Justin Gaethje is one of those fighters who telegraphs exactly what he’s going to do and dares anybody to stop it. And what he does is push an amphetamine-pace, moving forward like some kind of industrial berserker -- pressure-pressure-pressure -- while dropping hard stuff until somebody falls. He knows at some point it could be him, but so far it’s always been the other guy. He describes his style as "reckless," and means it as a positive attribute.
Whatever he calls it, it’s working.
Gaethje, the World Series of Fighting’s lightweight champion, is undefeated at 12-0. Eleven of those wins have been finishes. Most of them have come in the first round. If he’s a roulette player, he’s a pretty hot one.
And it just so happens that his next opponent, Melvin Guillard -- Gaethje’s toughest opponent to date -- likes to bang, too. He especially likes to chin-check early in fights. Sometimes it pans out spectacularly for the longtime UFC vet, as evidenced when he knocked out Evan Dunham and Shane Roller during one good run in the UFC. Sometimes he gets caught. Joe Lauzon punished his aggression in Texas, and Donald Cerrone weathered an early blitz to put Guillard away with a first-round headkick.
So what happens when two jugular hunters like Guillard and Gaethje come together in the cage?
"It should be explosive, man," says the 25-year old Gaethje, who will be fighting for the third straight time in Florida on Nov. 15. "It has the potential to be everything I’ve ever wanted it to be. People like it when you put it on the line. It’s about putting it on the line and trying to finish your opponent, being exciting and putting a performance on. Me and Melvin both do that. We’ve always done that."
Guillard is one of the game’s great training camp vagabonds, having spent time training all over the country. It’s to the point that his bouts in New Orleans and Houston were both considered "homecoming" fights, but he’s also spent time in Florida, down in Albuquerque with Greg Jackson and, not all that long ago, in Denver, at the Grudge Training Center with coach Trevor Wittman. Wittman happens to be Gaethje’s coach.
Guillard and Gaethje are old training partners. At one point they lived together at the designated Grudge training quarters in Arvada. According to Gaethje, he and "The Young Assassin" remain "cool" with each other, but if you sat in on Thursday's media call you know that there's some serious tension to cut through. (In sum, Guillard attacked Gaethje's glaring anonymity and Gaethje said he had the kind of chloroform in his fists to put Guillard to sleep).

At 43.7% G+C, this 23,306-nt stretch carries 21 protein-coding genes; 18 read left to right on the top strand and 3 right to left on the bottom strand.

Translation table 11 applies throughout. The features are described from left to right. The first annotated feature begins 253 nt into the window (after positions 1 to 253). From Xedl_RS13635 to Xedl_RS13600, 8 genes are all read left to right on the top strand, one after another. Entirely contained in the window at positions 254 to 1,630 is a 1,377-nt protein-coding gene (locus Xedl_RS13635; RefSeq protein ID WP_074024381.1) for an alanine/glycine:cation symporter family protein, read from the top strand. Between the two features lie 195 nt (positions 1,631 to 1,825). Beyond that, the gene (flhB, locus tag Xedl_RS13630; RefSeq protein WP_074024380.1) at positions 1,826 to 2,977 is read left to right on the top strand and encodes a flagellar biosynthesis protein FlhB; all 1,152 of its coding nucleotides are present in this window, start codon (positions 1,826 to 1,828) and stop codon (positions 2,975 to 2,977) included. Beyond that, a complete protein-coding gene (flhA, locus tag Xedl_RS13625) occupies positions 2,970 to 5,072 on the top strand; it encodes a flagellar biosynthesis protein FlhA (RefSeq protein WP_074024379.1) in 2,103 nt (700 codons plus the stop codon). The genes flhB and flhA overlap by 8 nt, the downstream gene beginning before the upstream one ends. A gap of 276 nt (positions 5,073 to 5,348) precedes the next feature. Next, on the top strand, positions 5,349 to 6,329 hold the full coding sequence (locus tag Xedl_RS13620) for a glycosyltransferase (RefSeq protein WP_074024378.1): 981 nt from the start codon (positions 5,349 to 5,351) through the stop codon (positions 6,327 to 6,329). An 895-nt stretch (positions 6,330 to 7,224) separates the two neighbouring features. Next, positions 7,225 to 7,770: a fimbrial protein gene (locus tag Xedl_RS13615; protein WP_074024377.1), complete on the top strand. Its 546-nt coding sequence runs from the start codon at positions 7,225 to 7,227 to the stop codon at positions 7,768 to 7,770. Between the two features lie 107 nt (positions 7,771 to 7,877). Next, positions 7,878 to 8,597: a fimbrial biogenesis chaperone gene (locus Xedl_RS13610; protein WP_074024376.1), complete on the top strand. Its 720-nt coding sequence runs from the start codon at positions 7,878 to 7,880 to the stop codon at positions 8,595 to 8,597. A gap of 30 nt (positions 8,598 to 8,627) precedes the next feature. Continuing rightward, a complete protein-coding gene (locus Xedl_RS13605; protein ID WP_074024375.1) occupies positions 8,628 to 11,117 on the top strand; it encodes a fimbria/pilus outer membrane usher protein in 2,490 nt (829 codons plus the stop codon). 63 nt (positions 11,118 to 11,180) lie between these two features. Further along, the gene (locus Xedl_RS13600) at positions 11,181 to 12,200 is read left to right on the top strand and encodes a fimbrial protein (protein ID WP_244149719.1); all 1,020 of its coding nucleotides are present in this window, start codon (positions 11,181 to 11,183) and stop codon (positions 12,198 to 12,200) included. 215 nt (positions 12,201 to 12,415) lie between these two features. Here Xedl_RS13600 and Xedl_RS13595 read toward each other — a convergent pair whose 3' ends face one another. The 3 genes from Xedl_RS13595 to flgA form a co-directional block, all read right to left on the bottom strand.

Yet, once Guillard came over to WSOF, Gaethje had a hunch they’d be in each other’s crosshairs sooner or later. When Guillard scored a TKO victory over Gesias Cavalcante at WSOF 11 in July -- the same night that Gaethje defended his belt against Nick Newell in Daytona -- the clash became inevitable.
"Yeah, it’s business." Gaethje says. "He wants my belt, so there’s only one scenario. I’ve got to fight Melvin and it’s about my career and making money. If I knock out Melvin impressively, that’s great for my career and making money. So that’s what I’m going to do. Melvin knows. We’re going in there to finish each other. He knows that and I know that.
"When it comes to my resume it was the best opportunity I could get right now. Melvin…everybody knows Melvin. Everybody’s seen Melvin fight, everybody knows that Melvin punches people hard and knocks people out. And he can be one of the best lightweights in the world."
For Gaethje, a win over Guillard would help in getting him the recognition he feels he deserves. Though he’s been impressive in his WSOF run -- scoring wins over JZ Cavalcante and Dan Lauzon -- he’s yet to add a big name to his casualty list. It’s the point that his Wikipedia page one day up and disappeared, as if his accomplishments did not yet merit entry. How else would you know he comes from wrestling and a family of Arizona copper miners?
Not that he pays attention to that.
"I have no clue what happened there," he says. "But Wikipedia is bullsh*t anyway. I couldn’t even use it in college for research papers."
The guess is the Wikipedia page will reappear if Gaethje does to Guillard what he’s done to so many others. Right now Gaethje sits as one of the kingpins in the WSOF, which has been a fallback option for UFC veterans as much as it’s been a springboard for fighters trying to get to the UFC.
Gaethje is presumed to be among the latter, though right now he realizes the gateway to all things -- from bigger fights and bigger money -- begins and ends at the USF Sun Dome in Tampa, Florida on Saturday night at WSOF 15.
"I don’t even have time to even think about it, honestly," he says. "I’m so caught up in the every day stuff. I never want to take anything for granted. I have to go to each workout, work out just as hard as the last one and get ready for Melvin right now. After that, it’s all about making money in the end. Wherever the money is at, that’s where I have to go.
"My one guarantee is I’m coming hard. Melvin knows I’ll be coming hard and fast-paced -- I always keep a high pace. It should be an exciting fight. It has the potential to be an amazing fight. I know I’m showing up. I hope Melvin shows up and he comes to put on a show with me."